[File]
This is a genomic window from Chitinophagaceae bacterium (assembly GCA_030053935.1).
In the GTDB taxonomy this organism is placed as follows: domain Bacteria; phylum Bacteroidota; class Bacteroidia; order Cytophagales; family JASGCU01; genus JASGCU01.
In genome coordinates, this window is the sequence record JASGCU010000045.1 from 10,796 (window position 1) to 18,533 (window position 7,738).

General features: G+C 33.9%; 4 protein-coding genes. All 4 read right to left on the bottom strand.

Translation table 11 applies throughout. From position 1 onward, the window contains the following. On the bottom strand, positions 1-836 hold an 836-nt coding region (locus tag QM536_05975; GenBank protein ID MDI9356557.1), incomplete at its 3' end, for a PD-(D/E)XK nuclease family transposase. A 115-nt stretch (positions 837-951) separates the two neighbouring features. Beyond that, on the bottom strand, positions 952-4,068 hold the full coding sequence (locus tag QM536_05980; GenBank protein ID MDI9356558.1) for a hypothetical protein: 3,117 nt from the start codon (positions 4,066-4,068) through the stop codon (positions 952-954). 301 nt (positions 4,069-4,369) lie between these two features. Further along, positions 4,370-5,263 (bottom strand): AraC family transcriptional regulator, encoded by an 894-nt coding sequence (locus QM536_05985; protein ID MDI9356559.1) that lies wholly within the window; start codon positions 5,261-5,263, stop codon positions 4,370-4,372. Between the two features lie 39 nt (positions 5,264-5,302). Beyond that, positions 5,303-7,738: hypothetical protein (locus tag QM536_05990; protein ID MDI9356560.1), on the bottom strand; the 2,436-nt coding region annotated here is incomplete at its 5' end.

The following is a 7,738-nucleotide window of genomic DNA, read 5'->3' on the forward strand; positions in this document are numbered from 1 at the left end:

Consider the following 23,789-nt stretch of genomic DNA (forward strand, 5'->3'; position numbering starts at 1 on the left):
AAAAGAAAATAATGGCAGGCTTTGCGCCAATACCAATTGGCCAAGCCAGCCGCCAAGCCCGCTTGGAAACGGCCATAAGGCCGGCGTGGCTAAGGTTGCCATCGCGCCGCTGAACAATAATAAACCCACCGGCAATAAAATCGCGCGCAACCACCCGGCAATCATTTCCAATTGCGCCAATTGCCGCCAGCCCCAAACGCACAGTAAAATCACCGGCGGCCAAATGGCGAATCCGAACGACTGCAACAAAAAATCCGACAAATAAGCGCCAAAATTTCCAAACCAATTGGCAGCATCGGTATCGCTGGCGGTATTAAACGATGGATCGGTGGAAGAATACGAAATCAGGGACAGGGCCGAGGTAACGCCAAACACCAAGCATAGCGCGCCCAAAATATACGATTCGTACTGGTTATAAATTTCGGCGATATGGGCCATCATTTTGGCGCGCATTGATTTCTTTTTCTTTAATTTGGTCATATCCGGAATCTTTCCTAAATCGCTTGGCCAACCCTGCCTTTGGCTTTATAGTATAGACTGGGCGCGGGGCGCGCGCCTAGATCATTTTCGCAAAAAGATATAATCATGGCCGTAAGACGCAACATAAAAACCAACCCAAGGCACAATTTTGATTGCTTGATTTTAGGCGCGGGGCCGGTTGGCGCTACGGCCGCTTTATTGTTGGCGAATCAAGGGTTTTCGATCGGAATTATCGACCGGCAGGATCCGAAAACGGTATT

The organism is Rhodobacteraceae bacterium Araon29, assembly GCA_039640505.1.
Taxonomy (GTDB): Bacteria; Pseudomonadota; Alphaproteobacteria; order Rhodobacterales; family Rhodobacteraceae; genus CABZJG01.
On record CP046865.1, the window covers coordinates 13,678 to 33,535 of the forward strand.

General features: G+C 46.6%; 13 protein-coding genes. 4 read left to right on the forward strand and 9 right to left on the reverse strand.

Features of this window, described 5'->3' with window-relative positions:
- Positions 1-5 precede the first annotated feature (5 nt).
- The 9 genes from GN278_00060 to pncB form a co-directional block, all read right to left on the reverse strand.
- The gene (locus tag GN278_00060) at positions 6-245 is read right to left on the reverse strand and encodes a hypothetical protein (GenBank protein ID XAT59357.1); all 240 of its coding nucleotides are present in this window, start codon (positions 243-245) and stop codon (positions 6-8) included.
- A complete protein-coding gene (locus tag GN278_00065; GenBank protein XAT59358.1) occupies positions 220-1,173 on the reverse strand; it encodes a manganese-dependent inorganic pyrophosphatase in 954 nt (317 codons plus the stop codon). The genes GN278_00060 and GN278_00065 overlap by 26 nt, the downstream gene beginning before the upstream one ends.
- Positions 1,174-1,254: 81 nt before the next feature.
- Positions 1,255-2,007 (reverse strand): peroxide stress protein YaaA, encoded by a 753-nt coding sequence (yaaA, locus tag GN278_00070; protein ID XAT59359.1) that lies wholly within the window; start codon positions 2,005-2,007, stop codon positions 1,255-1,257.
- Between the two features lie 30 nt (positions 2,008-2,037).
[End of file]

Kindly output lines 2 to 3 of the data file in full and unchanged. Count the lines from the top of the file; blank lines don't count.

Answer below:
In the GTDB taxonomy this organism is placed as follows: domain Bacteria; phylum Bacteroidota; class Bacteroidia; order Cytophagales; family JASGCU01; genus JASGCU01.
In genome coordinates, this window is the sequence record JASGCU010000045.1 from 10,796 (window position 1) to 18,533 (window position 7,738).